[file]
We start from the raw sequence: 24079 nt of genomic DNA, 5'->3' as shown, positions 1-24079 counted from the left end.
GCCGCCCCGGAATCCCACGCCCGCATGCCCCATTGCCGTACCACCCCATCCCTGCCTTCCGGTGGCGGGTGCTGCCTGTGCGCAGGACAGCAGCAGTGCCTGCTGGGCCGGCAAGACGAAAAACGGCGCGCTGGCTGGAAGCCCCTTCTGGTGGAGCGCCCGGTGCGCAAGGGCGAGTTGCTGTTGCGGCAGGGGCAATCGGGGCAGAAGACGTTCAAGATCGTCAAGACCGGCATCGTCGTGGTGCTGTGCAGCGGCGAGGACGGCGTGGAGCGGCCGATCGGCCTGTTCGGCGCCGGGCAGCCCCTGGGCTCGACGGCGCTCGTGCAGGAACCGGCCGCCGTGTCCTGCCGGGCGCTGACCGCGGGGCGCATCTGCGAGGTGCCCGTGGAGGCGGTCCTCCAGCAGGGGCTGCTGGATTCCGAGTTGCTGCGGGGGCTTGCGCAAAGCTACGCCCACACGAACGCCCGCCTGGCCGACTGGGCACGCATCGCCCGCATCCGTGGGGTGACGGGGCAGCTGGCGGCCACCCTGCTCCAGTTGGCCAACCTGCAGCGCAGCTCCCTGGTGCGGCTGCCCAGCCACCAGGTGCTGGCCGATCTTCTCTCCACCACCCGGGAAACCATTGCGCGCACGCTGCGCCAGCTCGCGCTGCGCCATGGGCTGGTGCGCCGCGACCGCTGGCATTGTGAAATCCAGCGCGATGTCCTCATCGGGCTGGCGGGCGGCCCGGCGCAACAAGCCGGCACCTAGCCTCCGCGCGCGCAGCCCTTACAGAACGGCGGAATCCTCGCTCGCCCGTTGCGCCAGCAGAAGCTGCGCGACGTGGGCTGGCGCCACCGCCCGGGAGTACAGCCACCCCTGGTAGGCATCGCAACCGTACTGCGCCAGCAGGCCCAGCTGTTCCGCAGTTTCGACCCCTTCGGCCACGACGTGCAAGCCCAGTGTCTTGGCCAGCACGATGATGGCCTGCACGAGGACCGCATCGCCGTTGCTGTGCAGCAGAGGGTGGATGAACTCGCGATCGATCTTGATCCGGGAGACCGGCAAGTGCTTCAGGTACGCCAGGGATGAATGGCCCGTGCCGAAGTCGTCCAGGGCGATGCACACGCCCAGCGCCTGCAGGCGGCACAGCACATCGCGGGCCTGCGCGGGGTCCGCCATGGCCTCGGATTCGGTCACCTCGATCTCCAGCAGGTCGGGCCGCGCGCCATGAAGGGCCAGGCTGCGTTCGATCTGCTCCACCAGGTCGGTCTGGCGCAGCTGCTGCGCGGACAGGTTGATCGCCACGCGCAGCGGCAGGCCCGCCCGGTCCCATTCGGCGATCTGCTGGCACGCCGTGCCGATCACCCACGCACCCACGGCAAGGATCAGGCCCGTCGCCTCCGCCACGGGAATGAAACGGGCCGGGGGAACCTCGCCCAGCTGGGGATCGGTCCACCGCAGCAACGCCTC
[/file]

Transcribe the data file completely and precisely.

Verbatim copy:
We start from the raw sequence: 24079 nt of genomic DNA, 5'->3' as shown, positions 1-24079 counted from the left end.
GCCGCCCCGGAATCCCACGCCCGCATGCCCCATTGCCGTACCACCCCATCCCTGCCTTCCGGTGGCGGGTGCTGCCTGTGCGCAGGACAGCAGCAGTGCCTGCTGGGCCGGCAAGACGAAAAACGGCGCGCTGGCTGGAAGCCCCTTCTGGTGGAGCGCCCGGTGCGCAAGGGCGAGTTGCTGTTGCGGCAGGGGCAATCGGGGCAGAAGACGTTCAAGATCGTCAAGACCGGCATCGTCGTGGTGCTGTGCAGCGGCGAGGACGGCGTGGAGCGGCCGATCGGCCTGTTCGGCGCCGGGCAGCCCCTGGGCTCGACGGCGCTCGTGCAGGAACCGGCCGCCGTGTCCTGCCGGGCGCTGACCGCGGGGCGCATCTGCGAGGTGCCCGTGGAGGCGGTCCTCCAGCAGGGGCTGCTGGATTCCGAGTTGCTGCGGGGGCTTGCGCAAAGCTACGCCCACACGAACGCCCGCCTGGCCGACTGGGCACGCATCGCCCGCATCCGTGGGGTGACGGGGCAGCTGGCGGCCACCCTGCTCCAGTTGGCCAACCTGCAGCGCAGCTCCCTGGTGCGGCTGCCCAGCCACCAGGTGCTGGCCGATCTTCTCTCCACCACCCGGGAAACCATTGCGCGCACGCTGCGCCAGCTCGCGCTGCGCCATGGGCTGGTGCGCCGCGACCGCTGGCATTGTGAAATCCAGCGCGATGTCCTCATCGGGCTGGCGGGCGGCCCGGCGCAACAAGCCGGCACCTAGCCTCCGCGCGCGCAGCCCTTACAGAACGGCGGAATCCTCGCTCGCCCGTTGCGCCAGCAGAAGCTGCGCGACGTGGGCTGGCGCCACCGCCCGGGAGTACAGCCACCCCTGGTAGGCATCGCAACCGTACTGCGCCAGCAGGCCCAGCTGTTCCGCAGTTTCGACCCCTTCGGCCACGACGTGCAAGCCCAGTGTCTTGGCCAGCACGATGATGGCCTGCACGAGGACCGCATCGCCGTTGCTGTGCAGCAGAGGGTGGATGAACTCGCGATCGATCTTGATCCGGGAGACCGGCAAGTGCTTCAGGTACGCCAGGGATGAATGGCCCGTGCCGAAGTCGTCCAGGGCGATGCACACGCCCAGCGCCTGCAGGCGGCACAGCACATCGCGGGCCTGCGCGGGGTCCGCCATGGCCTCGGATTCGGTCACCTCGATCTCCAGCAGGTCGGGCCGCGCGCCATGAAGGGCCAGGCTGCGTTCGATCTGCTCCACCAGGTCGGTCTGGCGCAGCTGCTGCGCGGACAGGTTGATCGCCACGCGCAGCGGCAGGCCCGCCCGGTCCCATTCGGCGATCTGCTGGCACGCCGTGCCGATCACCCACGCACCCACGGCAAGGATCAGGCCCGTCGCCTCCGCCACGGGAATGAAACGGGCCGGGGGAACCTCGCCCAGCTGGGGATCGGTCCACCGCAGCAACGCCTC